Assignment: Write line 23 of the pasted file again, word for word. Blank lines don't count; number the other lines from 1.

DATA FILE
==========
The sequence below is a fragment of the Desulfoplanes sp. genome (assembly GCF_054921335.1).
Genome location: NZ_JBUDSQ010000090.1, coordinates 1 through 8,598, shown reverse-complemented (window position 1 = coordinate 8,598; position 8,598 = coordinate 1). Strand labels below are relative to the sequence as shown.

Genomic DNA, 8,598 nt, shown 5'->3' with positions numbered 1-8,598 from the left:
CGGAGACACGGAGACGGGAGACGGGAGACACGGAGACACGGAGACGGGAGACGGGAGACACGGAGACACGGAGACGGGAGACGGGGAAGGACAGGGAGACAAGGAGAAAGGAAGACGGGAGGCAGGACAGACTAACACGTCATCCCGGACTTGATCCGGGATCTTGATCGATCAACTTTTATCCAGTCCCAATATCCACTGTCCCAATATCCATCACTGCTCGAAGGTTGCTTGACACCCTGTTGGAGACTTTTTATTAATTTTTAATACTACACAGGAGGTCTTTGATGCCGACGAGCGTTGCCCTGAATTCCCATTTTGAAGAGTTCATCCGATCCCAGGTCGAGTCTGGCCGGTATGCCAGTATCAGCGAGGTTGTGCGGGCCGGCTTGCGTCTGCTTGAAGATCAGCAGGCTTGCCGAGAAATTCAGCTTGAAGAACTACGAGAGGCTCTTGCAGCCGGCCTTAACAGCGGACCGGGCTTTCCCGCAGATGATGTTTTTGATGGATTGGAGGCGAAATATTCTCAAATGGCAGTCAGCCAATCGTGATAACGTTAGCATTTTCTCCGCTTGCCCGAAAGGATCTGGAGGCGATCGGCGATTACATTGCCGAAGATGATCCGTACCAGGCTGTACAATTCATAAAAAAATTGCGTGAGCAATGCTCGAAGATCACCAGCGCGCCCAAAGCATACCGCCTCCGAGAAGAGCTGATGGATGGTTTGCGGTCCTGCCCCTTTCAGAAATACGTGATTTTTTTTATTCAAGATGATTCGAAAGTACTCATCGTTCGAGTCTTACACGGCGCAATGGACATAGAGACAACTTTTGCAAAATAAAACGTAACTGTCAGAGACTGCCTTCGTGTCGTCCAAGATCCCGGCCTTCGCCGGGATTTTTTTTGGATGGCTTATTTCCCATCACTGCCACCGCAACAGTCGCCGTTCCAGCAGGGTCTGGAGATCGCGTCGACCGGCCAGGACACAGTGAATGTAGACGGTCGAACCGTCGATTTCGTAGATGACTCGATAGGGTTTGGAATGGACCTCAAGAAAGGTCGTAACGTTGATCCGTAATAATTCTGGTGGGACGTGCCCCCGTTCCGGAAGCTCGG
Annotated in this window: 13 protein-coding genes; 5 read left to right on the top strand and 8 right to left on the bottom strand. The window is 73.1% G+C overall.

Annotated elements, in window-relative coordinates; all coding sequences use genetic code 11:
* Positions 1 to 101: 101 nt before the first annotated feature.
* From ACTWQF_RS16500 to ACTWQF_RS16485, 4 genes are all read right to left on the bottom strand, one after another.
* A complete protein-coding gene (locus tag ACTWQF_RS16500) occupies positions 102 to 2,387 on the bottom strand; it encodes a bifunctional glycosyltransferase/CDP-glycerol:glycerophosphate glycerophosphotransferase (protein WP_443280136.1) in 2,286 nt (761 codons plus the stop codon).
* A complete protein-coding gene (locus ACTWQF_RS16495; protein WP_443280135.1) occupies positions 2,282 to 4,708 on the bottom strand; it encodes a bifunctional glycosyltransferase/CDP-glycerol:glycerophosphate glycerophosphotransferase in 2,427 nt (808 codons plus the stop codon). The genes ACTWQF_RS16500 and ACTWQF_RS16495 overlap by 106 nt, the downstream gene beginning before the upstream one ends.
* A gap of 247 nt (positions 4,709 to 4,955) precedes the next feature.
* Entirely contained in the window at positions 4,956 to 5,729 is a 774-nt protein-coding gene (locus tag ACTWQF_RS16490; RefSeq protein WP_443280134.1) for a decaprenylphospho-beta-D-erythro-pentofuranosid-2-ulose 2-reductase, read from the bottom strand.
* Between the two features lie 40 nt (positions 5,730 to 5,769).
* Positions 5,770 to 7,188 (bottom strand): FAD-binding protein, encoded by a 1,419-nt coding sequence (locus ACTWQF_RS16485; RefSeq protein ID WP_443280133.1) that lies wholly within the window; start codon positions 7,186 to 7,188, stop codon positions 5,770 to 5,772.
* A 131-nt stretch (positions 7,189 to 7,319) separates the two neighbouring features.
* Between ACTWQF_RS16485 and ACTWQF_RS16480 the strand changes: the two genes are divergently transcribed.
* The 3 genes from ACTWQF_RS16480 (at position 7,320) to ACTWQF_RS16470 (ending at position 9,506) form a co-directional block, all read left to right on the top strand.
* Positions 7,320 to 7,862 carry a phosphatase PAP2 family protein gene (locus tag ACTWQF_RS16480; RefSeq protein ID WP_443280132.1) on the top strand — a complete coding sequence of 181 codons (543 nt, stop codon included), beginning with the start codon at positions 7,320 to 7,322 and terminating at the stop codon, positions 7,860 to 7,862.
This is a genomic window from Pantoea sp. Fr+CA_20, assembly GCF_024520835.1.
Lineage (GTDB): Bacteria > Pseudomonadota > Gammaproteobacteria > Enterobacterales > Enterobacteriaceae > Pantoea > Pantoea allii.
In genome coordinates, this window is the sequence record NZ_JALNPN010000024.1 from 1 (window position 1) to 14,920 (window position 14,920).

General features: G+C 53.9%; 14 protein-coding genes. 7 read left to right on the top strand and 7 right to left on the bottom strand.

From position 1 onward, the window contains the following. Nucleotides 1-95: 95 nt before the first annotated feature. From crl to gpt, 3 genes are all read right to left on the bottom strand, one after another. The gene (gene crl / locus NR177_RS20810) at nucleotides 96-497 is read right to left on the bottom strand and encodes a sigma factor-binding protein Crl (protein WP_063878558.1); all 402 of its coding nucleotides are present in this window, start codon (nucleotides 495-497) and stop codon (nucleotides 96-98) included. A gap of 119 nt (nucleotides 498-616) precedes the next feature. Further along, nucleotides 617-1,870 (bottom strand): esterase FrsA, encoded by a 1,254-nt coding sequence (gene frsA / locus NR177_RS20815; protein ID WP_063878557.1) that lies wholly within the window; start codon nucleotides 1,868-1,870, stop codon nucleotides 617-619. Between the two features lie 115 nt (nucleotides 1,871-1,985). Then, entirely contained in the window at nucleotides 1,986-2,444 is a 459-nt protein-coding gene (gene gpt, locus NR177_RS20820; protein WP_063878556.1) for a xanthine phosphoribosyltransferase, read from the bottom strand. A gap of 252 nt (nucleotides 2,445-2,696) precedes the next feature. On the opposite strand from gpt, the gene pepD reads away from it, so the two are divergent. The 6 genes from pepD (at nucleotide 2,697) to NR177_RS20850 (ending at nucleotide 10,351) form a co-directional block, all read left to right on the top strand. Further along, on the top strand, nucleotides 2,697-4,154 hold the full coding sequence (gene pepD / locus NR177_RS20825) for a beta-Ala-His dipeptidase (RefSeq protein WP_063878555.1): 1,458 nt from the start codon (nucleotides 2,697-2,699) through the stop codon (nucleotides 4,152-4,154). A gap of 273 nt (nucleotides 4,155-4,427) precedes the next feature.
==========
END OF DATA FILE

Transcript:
From position 1 onward, the window contains the following. Nucleotides 1-95: 95 nt before the first annotated feature. From crl to gpt, 3 genes are all read right to left on the bottom strand, one after another. The gene (gene crl / locus NR177_RS20810) at nucleotides 96-497 is read right to left on the bottom strand and encodes a sigma factor-binding protein Crl (protein WP_063878558.1); all 402 of its coding nucleotides are present in this window, start codon (nucleotides 495-497) and stop codon (nucleotides 96-98) included. A gap of 119 nt (nucleotides 498-616) precedes the next feature. Further along, nucleotides 617-1,870 (bottom strand): esterase FrsA, encoded by a 1,254-nt coding sequence (gene frsA / locus NR177_RS20815; protein ID WP_063878557.1) that lies wholly within the window; start codon nucleotides 1,868-1,870, stop codon nucleotides 617-619. Between the two features lie 115 nt (nucleotides 1,871-1,985). Then, entirely contained in the window at nucleotides 1,986-2,444 is a 459-nt protein-coding gene (gene gpt, locus NR177_RS20820; protein WP_063878556.1) for a xanthine phosphoribosyltransferase, read from the bottom strand. A gap of 252 nt (nucleotides 2,445-2,696) precedes the next feature. On the opposite strand from gpt, the gene pepD reads away from it, so the two are divergent. The 6 genes from pepD (at nucleotide 2,697) to NR177_RS20850 (ending at nucleotide 10,351) form a co-directional block, all read left to right on the top strand. Further along, on the top strand, nucleotides 2,697-4,154 hold the full coding sequence (gene pepD / locus NR177_RS20825) for a beta-Ala-His dipeptidase (RefSeq protein WP_063878555.1): 1,458 nt from the start codon (nucleotides 2,697-2,699) through the stop codon (nucleotides 4,152-4,154). A gap of 273 nt (nucleotides 4,155-4,427) precedes the next feature.